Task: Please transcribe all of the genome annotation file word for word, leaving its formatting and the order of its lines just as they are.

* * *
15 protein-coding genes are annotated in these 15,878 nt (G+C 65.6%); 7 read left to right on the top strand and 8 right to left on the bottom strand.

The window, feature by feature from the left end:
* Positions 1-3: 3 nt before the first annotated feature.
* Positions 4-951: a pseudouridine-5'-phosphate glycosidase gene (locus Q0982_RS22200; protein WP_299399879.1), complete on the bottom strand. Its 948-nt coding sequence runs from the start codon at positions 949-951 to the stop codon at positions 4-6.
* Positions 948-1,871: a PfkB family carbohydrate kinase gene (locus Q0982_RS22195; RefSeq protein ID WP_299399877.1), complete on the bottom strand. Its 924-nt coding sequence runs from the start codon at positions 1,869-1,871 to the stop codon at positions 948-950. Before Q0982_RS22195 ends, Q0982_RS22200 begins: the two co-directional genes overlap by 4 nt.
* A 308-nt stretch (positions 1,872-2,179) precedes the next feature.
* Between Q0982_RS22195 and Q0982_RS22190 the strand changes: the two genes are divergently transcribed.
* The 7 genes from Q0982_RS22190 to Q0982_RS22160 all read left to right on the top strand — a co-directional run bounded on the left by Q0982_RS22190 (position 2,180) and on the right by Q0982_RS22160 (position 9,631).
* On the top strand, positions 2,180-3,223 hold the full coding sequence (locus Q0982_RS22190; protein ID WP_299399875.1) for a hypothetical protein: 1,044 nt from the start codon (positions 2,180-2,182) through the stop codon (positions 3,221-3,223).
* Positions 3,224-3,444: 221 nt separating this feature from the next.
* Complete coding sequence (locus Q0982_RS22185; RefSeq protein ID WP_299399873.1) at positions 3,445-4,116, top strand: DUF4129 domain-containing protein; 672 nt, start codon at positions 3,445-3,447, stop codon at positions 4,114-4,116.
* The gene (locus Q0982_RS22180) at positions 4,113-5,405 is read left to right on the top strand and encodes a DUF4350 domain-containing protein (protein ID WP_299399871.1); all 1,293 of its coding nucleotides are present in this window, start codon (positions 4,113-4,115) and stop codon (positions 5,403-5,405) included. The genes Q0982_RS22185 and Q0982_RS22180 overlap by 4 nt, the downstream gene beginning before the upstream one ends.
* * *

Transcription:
15 protein-coding genes are annotated in these 15,878 nt (G+C 65.6%); 7 read left to right on the top strand and 8 right to left on the bottom strand.

The window, feature by feature from the left end:
* Positions 1-3: 3 nt before the first annotated feature.
* Positions 4-951: a pseudouridine-5'-phosphate glycosidase gene (locus Q0982_RS22200; protein WP_299399879.1), complete on the bottom strand. Its 948-nt coding sequence runs from the start codon at positions 949-951 to the stop codon at positions 4-6.
* Positions 948-1,871: a PfkB family carbohydrate kinase gene (locus Q0982_RS22195; RefSeq protein ID WP_299399877.1), complete on the bottom strand. Its 924-nt coding sequence runs from the start codon at positions 1,869-1,871 to the stop codon at positions 948-950. Before Q0982_RS22195 ends, Q0982_RS22200 begins: the two co-directional genes overlap by 4 nt.
* A 308-nt stretch (positions 1,872-2,179) precedes the next feature.
* Between Q0982_RS22195 and Q0982_RS22190 the strand changes: the two genes are divergently transcribed.
* The 7 genes from Q0982_RS22190 to Q0982_RS22160 all read left to right on the top strand — a co-directional run bounded on the left by Q0982_RS22190 (position 2,180) and on the right by Q0982_RS22160 (position 9,631).
* On the top strand, positions 2,180-3,223 hold the full coding sequence (locus Q0982_RS22190; protein ID WP_299399875.1) for a hypothetical protein: 1,044 nt from the start codon (positions 2,180-2,182) through the stop codon (positions 3,221-3,223).
* Positions 3,224-3,444: 221 nt separating this feature from the next.
* Complete coding sequence (locus Q0982_RS22185; RefSeq protein ID WP_299399873.1) at positions 3,445-4,116, top strand: DUF4129 domain-containing protein; 672 nt, start codon at positions 3,445-3,447, stop codon at positions 4,114-4,116.
* The gene (locus Q0982_RS22180) at positions 4,113-5,405 is read left to right on the top strand and encodes a DUF4350 domain-containing protein (protein ID WP_299399871.1); all 1,293 of its coding nucleotides are present in this window, start codon (positions 4,113-4,115) and stop codon (positions 5,403-5,405) included. The genes Q0982_RS22185 and Q0982_RS22180 overlap by 4 nt, the downstream gene beginning before the upstream one ends.